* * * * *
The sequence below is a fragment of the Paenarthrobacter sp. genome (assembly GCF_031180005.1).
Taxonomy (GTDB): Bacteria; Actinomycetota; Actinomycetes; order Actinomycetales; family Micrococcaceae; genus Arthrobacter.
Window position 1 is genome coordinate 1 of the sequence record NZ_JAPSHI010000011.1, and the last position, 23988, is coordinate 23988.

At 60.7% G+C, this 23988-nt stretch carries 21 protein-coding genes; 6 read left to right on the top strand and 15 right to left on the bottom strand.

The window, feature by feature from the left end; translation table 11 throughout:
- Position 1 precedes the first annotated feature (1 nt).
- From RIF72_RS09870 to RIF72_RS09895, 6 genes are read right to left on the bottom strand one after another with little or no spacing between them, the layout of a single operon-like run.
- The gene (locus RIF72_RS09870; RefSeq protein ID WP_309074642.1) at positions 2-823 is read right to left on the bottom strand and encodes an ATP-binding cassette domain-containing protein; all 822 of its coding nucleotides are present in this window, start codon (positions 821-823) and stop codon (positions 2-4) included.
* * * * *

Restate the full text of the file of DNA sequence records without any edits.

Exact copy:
The sequence below is a fragment of the Paenarthrobacter sp. genome (assembly GCF_031180005.1).
Taxonomy (GTDB): Bacteria; Actinomycetota; Actinomycetes; order Actinomycetales; family Micrococcaceae; genus Arthrobacter.
Window position 1 is genome coordinate 1 of the sequence record NZ_JAPSHI010000011.1, and the last position, 23988, is coordinate 23988.

At 60.7% G+C, this 23988-nt stretch carries 21 protein-coding genes; 6 read left to right on the top strand and 15 right to left on the bottom strand.

The window, feature by feature from the left end; translation table 11 throughout:
- Position 1 precedes the first annotated feature (1 nt).
- From RIF72_RS09870 to RIF72_RS09895, 6 genes are read right to left on the bottom strand one after another with little or no spacing between them, the layout of a single operon-like run.
- The gene (locus RIF72_RS09870; RefSeq protein ID WP_309074642.1) at positions 2-823 is read right to left on the bottom strand and encodes an ATP-binding cassette domain-containing protein; all 822 of its coding nucleotides are present in this window, start codon (positions 821-823) and stop codon (positions 2-4) included.